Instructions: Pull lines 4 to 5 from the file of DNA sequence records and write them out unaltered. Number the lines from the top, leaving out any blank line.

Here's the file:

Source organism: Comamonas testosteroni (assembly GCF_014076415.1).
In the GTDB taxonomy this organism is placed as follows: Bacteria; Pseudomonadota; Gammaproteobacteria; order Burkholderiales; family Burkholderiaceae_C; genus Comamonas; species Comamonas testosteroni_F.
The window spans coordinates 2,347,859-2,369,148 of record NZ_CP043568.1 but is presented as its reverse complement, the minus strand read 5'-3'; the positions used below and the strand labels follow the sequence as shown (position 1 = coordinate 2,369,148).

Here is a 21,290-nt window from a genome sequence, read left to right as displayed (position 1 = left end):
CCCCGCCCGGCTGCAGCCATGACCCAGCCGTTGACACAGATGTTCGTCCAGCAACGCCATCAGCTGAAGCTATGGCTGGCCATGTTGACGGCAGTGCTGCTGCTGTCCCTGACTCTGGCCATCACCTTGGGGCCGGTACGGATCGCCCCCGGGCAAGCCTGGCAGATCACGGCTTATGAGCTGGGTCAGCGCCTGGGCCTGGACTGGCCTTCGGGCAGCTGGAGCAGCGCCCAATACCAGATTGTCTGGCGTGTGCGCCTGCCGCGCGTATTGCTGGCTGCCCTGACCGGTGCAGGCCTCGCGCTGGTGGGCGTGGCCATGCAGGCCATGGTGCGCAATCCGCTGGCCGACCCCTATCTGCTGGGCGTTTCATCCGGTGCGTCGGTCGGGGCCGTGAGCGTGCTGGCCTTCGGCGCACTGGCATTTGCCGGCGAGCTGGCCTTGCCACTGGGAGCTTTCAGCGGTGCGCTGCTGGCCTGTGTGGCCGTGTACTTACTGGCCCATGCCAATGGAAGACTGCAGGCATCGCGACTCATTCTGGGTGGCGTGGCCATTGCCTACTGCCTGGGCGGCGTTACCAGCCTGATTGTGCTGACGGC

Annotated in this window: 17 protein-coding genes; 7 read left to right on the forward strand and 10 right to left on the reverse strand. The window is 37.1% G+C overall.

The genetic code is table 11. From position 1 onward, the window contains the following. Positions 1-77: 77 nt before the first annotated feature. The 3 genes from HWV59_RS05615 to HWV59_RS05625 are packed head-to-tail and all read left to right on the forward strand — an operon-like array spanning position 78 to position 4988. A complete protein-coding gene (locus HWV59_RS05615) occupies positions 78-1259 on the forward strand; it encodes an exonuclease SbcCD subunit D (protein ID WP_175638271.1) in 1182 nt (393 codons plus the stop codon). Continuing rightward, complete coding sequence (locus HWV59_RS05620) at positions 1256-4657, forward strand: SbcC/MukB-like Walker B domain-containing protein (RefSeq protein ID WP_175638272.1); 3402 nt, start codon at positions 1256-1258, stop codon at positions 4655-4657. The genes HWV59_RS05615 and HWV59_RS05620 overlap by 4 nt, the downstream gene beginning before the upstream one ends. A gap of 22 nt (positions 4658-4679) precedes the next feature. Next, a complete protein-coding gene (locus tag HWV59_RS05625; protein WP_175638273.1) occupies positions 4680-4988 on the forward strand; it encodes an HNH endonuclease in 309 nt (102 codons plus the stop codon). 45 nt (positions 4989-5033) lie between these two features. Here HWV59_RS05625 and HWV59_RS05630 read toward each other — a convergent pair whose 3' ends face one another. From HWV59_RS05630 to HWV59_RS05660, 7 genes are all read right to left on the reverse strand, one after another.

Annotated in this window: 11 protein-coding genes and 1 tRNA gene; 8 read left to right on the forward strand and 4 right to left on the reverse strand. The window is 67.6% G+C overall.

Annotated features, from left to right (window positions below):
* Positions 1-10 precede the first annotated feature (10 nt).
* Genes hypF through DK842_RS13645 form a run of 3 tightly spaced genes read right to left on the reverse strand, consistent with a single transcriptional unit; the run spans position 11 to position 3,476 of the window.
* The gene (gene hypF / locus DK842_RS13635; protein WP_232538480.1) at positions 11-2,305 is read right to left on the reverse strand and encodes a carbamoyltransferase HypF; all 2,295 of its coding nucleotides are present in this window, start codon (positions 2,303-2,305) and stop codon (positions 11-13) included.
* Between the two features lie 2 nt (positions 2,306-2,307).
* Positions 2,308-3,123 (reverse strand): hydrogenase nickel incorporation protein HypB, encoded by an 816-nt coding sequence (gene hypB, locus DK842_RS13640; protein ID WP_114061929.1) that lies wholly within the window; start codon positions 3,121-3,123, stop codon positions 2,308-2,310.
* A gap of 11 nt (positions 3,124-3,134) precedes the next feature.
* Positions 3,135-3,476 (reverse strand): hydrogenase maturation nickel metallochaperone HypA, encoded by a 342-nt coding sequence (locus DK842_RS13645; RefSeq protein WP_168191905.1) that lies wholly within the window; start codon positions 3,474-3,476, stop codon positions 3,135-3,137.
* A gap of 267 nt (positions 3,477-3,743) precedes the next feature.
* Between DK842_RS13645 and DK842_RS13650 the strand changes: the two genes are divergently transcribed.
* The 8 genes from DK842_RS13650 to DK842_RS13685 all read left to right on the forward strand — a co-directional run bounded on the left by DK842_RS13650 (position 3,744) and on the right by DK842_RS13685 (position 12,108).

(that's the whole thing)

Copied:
Here is a 21,290-nt window from a genome sequence, read left to right as displayed (position 1 = left end):
CCCCGCCCGGCTGCAGCCATGACCCAGCCGTTGACACAGATGTTCGTCCAGCAACGCCATCAGCTGAAGCTATGGCTGGCCATGTTGACGGCAGTGCTGCTGCTGTCCCTGACTCTGGCCATCACCTTGGGGCCGGTACGGATCGCCCCCGGGCAAGCCTGGCAGATCACGGCTTATGAGCTGGGTCAGCGCCTGGGCCTGGACTGGCCTTCGGGCAGCTGGAGCAGCGCCCAATACCAGATTGTCTGGCGTGTGCGCCTGCCGCGCGTATTGCTGGCTGCCCTGACCGGTGCAGGCCTCGCGCTGGTGGGCGTGGCCATGCAGGCCATGGTGCGCAATCCGCTGGCCGACCCCTATCTGCTGGGCGTTTCATCCGGTGCGTCGGTCGGGGCCGTGAGCGTGCTGGCCTTCGGCGCACTGGCATTTGCCGGCGAGCTGGCCTTGCCACTGGGAGCTTTCAGCGGTGCGCTGCTGGCCTGTGTGGCCGTGTACTTACTGGCCCATGCCAATGGAAGACTGCAGGCATCGCGACTCATTCTGGGTGGCGTGGCCATTGCCTACTGCCTGGGCGGCGTTACCAGCCTGATTGTGCTGACGGC